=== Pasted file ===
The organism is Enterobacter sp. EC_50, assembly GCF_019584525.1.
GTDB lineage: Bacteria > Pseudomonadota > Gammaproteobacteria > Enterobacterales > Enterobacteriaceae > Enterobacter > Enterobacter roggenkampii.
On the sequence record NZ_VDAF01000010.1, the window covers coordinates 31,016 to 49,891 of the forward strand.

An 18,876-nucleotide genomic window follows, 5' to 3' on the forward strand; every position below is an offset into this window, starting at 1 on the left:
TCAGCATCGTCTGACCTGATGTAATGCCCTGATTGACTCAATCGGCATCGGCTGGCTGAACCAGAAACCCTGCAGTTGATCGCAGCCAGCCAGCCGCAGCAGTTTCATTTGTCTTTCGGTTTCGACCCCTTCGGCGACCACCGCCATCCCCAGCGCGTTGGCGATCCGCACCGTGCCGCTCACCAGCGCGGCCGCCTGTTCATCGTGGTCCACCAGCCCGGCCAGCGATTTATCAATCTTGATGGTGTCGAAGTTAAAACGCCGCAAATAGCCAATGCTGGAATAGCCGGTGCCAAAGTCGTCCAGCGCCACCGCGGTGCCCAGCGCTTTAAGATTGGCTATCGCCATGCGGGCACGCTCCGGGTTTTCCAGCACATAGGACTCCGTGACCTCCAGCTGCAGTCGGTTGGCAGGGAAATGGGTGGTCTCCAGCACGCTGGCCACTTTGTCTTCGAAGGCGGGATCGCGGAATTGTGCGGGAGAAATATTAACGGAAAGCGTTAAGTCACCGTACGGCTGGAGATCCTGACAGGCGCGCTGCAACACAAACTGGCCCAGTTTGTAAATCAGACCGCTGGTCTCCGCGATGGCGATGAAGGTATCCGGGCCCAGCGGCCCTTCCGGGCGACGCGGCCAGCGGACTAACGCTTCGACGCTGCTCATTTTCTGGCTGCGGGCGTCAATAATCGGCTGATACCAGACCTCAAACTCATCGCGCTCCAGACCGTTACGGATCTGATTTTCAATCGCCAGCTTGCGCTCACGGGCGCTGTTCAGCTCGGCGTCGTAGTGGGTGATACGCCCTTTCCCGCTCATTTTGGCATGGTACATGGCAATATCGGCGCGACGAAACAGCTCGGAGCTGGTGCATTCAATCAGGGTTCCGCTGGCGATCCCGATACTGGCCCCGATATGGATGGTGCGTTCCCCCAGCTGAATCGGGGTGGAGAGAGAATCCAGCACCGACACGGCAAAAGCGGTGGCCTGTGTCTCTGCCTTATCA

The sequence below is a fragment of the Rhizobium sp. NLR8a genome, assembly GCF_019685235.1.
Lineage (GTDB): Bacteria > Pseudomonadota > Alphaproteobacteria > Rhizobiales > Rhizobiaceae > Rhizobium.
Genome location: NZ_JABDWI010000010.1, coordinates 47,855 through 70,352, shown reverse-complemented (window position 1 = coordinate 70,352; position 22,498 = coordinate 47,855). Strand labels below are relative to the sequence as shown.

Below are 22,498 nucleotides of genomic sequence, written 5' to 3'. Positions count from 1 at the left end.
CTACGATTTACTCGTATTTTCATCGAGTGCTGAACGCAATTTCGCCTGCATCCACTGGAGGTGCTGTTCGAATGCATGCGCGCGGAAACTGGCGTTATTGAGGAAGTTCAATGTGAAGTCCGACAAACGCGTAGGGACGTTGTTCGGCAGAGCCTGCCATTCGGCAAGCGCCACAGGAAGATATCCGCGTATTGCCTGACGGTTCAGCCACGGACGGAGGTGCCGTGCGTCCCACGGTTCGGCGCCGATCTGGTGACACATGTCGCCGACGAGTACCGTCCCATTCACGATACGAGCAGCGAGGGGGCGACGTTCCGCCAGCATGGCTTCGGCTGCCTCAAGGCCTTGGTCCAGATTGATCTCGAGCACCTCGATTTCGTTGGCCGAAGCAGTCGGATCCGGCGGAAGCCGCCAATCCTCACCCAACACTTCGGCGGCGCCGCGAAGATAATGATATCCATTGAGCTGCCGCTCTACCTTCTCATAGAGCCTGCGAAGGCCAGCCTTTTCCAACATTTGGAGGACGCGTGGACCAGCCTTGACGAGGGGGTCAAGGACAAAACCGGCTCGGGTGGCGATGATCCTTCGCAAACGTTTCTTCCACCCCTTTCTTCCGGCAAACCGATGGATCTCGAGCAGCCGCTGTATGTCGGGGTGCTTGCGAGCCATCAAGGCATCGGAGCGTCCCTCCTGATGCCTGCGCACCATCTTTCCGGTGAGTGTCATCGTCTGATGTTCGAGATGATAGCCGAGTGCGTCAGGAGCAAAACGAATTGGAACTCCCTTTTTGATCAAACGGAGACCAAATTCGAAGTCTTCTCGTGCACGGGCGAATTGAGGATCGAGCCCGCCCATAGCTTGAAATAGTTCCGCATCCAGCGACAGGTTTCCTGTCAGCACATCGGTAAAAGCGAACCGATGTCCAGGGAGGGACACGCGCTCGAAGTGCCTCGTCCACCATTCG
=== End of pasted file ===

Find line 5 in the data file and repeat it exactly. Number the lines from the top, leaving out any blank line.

TCAGCATCGTCTGACCTGATGTAATGCCCTGATTGACTCAATCGGCATCGGCTGGCTGAACCAGAAACCCTGCAGTTGATCGCAGCCAGCCAGCCGCAGCAGTTTCATTTGTCTTTCGGTTTCGACCCCTTCGGCGACCACCGCCATCCCCAGCGCGTTGGCGATCCGCACCGTGCCGCTCACCAGCGCGGCCGCCTGTTCATCGTGGTCCACCAGCCCGGCCAGCGATTTATCAATCTTGATGGTGTCGAAGTTAAAACGCCGCAAATAGCCAATGCTGGAATAGCCGGTGCCAAAGTCGTCCAGCGCCACCGCGGTGCCCAGCGCTTTAAGATTGGCTATCGCCATGCGGGCACGCTCCGGGTTTTCCAGCACATAGGACTCCGTGACCTCCAGCTGCAGTCGGTTGGCAGGGAAATGGGTGGTCTCCAGCACGCTGGCCACTTTGTCTTCGAAGGCGGGATCGCGGAATTGTGCGGGAGAAATATTAACGGAAAGCGTTAAGTCACCGTACGGCTGGAGATCCTGACAGGCGCGCTGCAACACAAACTGGCCCAGTTTGTAAATCAGACCGCTGGTCTCCGCGATGGCGATGAAGGTATCCGGGCCCAGCGGCCCTTCCGGGCGACGCGGCCAGCGGACTAACGCTTCGACGCTGCTCATTTTCTGGCTGCGGGCGTCAATAATCGGCTGATACCAGACCTCAAACTCATCGCGCTCCAGACCGTTACGGATCTGATTTTCAATCGCCAGCTTGCGCTCACGGGCGCTGTTCAGCTCGGCGTCGTAGTGGGTGATACGCCCTTTCCCGCTCATTTTGGCATGGTACATGGCAATATCGGCGCGACGAAACAGCTCGGAGCTGGTGCATTCAATCAGGGTTCCGCTGGCGATCCCGATACTGGCCCCGATATGGATGGTGCGTTCCCCCAGCTGAATCGGGGTGGAGAGAGAATCCAGCACCGACACGGCAAAAGCGGTGGCCTGTGTCTCTGCCTTATCA